I’d long been intending to pick up some of Atwood’s books, and had constant reminders of my neglect to do so, whether by the seeming ubiquity of her books or advertisemens of The Handmaid’s Tale TV adaptation. When I was given a couple of her books this spring, I finally started by reading The Blind Assassin. It is an epic family drama with several timelines recording their history unfolding congruently with the in-world “fictional” narrative of “The Blind Assassin”: a semi-autobiographical novella written by one of the sisters.
While I’m not going to give a full review here, I will share my first impression of Atwood’s writing and The Blind Assassin itself. I now know why Atwood is one of the best known Canadian novelists: her style is grippingly mysterious, with metaphors unique and contributory to the atmosphere (although too frequent for my liking). Her execution of plot revelation is proportionally flawless. Proportionally flawless: flawless in timing with regards to the rest of the story beats, but not in actual time taken. I thought the 521 page bulk of this hardcover could have been meaningfully condensed into less than half its count and had a less diluted effect.
But that opinion could be partially due to my being influenced by my last short story writing course, wherein I encountered more Canadian writers. Writing short stories is all about potency of the words to affect a particular, usually limited, meaning or emotion. That means anything superfluous, i.e. not contributing to the goal, is cut: which works well, because they’re meant to be short stories. Between the two texts for the short story course, Thing Feigned or Imagined and Writers Talking, and a book of short stories about and/or inspired by the city of Winnipeg that I read on vacation last year, The Shadow Over Portage and Main, I have probably read more short story literature by Canadian authors than anything else.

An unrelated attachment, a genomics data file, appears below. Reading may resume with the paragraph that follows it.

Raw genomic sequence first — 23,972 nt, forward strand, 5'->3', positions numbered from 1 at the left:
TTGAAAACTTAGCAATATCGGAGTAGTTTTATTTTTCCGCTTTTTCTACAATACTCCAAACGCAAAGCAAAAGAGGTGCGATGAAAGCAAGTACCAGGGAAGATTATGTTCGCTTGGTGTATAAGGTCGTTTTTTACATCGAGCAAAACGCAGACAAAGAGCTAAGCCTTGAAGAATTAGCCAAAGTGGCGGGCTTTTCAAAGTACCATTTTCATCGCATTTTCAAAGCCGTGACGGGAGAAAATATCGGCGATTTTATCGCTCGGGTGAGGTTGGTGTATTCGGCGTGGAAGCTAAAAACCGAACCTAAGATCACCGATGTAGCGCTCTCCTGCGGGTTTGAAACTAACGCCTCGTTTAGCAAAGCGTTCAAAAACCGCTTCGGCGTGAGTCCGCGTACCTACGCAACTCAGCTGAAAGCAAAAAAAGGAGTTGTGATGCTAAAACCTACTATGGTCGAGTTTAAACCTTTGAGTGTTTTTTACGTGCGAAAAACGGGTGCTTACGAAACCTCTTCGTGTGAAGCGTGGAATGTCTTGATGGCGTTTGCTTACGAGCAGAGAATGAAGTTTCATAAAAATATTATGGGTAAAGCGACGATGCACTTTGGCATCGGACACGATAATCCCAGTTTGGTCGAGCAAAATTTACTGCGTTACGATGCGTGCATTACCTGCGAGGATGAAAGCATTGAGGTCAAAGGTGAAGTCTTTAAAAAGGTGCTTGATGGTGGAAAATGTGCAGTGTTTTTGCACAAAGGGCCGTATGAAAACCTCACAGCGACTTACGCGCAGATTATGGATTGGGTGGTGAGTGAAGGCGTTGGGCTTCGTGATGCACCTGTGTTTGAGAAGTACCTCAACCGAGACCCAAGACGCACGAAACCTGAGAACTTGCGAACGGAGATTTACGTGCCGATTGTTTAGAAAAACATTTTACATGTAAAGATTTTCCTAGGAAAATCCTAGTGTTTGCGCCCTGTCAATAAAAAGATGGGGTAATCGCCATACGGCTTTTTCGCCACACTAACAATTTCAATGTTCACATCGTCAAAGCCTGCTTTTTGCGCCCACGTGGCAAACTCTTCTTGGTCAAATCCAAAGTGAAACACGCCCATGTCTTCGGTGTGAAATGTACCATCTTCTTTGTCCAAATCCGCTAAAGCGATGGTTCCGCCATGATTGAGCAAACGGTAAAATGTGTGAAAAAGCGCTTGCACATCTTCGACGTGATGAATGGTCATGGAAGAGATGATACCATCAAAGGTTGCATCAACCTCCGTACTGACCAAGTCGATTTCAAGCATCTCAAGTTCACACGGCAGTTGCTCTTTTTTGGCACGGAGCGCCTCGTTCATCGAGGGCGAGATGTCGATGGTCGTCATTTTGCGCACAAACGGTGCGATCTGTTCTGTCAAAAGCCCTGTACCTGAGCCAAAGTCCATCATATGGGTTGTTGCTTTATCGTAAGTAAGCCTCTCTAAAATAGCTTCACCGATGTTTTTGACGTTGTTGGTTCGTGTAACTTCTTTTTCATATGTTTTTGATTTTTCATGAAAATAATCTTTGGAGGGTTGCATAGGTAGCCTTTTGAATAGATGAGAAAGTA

I had encountered one of the authors included in the text Thing Feigned or Imagined before in novel form: Greg Hollingshead. I enjoyed reading his historical fiction work Bedlam several years ago and was looking forward to reading the selection in Fred Stenson’s book on short story crafting. Unfortunately, the short story, “The Dog in the Van” didn’t live up to my expectations of Hollingshead’s writing, not being long enough to effectively showcase the slow build-up of evidence and revelation that I had appreciated in Bedlam.
Instead, through this book I was introduced to other Canadian writers I would like to read more of: Diane Schoemperlen, author of a whimsical, self-aware diatribe on writing, fittingly, if obviously, titled “Stranger than Fiction,” and Stenson himself, author of an amusing, matter-of-fact account of a retiring hockey player, “Positive Images.” In the other book we used, Writers Talking, I hadn’t known any of the writers prior, but enjoyed three of the eight stories (“Archibald the Arctic,” “Five Paintings of the New Japan,” and “A Litany in a Time of Plague”) so much that I would be interested in reading more by their respective authors: Michael Winter, Steven Heighton, and K.D. Miller. I guess it’s time to hit the Canadian section at the library.
Needless to say, my discovery of Canadian literature is ongoing. Last year, I encountered the weird electricity of The Shadow Over Portage and Main and the bizarre hilarity of Eden Robinson’s Son of a Trickster: this year, it has been more Canadian short stories and the polished lines of drama in Margaret Atwood’s The Blind Assassin, with intent to read Alias Grace. Next year, who knows?